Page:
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There were several things that Teresa Lisbon had either never expected to happen or had at least given up on.

Her brother ever seeing sense was one of those things.

Lisbon knew she was absolutely in the right so wasn't willing to forgive or forget. Unfortunately, her brother also believed that he was completely correct. As stubbornness appeared to run in the family, that meant their other two siblings were caught in the middle, constantly begging for one of them to back down, for one of them to see sense. Hardly a month went by without her having an hour long telephone call, begging her to at least talk to Tommy, to try and go some way to healing the familial rift. She hated it too, but she wasn't willing to sacrifice her principles; even for her youngest brother. If he realized that what he did was wrong, then maybe she would be able to talk to him and they could get somewhere.

Having a committed relationship was something that had been becoming a distant hope, a distant dream.

Of course, contrary to popular belief, she did date occasionally. So, it usually never went beyond the first or second meet-up, or landed up being a one night stand without even the consideration of calling back again. But still. They were dates. They still counted. She just learned to never expect anything more than that. Men seemed to find her too formidable, too terrifying. Being a cop and having an erratic style was bad enough; Lisbon could never find a regular time to see prospective life-partners and they landed up growing frustrated and breaking it off before it even had a chance to develop into something more. Then there was the fact that she was also a senior agent and she had her own team. People just found her domineering and most men couldn't cope with the fact that she was the one to take the lead, that she had more control issues than you could shake a stick at. In short, she scared them off. Slowly but surely, she had been beginning to accept that.

There were other things too, but Jane was just… well, Jane.

Her expectations for him were unsurprisingly low. Within her first week of working with the man, she lost count of the number of empty promises he'd spouted off. Usually, when he uttered the word 'promise' or any of its synonyms, she now expected it to be broken within the next twenty four hours. Lisbon quickly learned not to attach any hopes to him, to pretend to trust him rather than actually rely upon him. To try and keep him at arm's length because it was better than being hurt by a man determined to kill a serial killer. He had tunnel vision when it came to Red John and it scared her.

She couldn't help but try to fix him though. It was just in her very nature. See a problem, she just had to solve it. It was half of the reason she became a cop; she just loved finding out the answers for people and making them feel better because of it. If she could work out how to stop Jane from hurting, then she would feel like she had achieved something.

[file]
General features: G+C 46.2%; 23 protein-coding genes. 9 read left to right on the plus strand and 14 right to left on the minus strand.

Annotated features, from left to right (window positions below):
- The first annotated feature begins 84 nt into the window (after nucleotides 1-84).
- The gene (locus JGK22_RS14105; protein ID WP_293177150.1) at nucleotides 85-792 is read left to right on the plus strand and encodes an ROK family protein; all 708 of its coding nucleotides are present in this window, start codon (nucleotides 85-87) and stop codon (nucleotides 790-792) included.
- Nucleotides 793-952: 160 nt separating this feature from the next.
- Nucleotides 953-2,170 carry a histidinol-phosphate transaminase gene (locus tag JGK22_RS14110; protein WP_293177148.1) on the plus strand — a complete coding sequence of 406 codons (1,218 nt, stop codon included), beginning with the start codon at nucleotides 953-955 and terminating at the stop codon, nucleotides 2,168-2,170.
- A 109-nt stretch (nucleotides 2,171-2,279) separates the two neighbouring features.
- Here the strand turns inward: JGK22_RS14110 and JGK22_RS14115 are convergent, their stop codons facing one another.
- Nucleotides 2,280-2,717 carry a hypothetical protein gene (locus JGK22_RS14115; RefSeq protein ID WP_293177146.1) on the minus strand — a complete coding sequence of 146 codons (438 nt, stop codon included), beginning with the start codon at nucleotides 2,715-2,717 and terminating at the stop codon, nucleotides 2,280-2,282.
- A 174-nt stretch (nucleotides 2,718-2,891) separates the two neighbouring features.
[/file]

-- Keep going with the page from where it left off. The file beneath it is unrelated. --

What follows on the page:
It was an odd relationship - trying to stay distanced, yet trying desperately to help at the same time.

And it was also kind of inevitable that she wouldn't do it all that well. Lisbon knew that somewhere along the line she would screw up. There were some challenges that were just too big, even for her. But she certainly didn't expect herself to fail in the way she did. Since he'd been assigned to her team, Jane seemed to have learned to open up, to talk to people. Okay, so it may not have happened quite as often as she liked, but it was better than nothing at all. It was a breakthrough and she was fairly certain that she would have a couple more sometime soon.

What she hadn't expected was falling in love with him.


It didn't take Patrick Jane long to learn what was happening.

Teresa Lisbon was naturally a protective woman; it was instinctual to her. He watched as she fiercely protected her team, regardless of what happened to them. She never allowed them face the wrath of the fat cats without being there to help them out. But if they slipped up and needed reprimanding by herself, she wouldn't shy away from it. There was a reason she got to where she was and it wasn't by letting people walk all over her. The only thing was that he seemed to be the exception to that rule. She'd just start to reprimand him, as she always had, but eventually give up. Initially, he believed that it was because she'd learned that he just never listened, but there was something else. An expression in her eyes that stated otherwise.

He hadn't been sure what to think of that.

Instead of actively acknowledging it, he brushed it under the carpet. It was easier than dealing with it straight away. Not necessarily wise, because it was probably something he should nip in the bud, but he hadn't the heart nor the energy to do so. Though he'd never have dared admit it, he was scared. Scared of what that kind of conversation could lead to. Actually worried about the undue heartache he could cause her if he shattered her dreams so suddenly. Contrary to popular (her) beliefs, he did actually care about other people and how they felt. He wasn't a complete bastard.

He was just weak.

Always had been.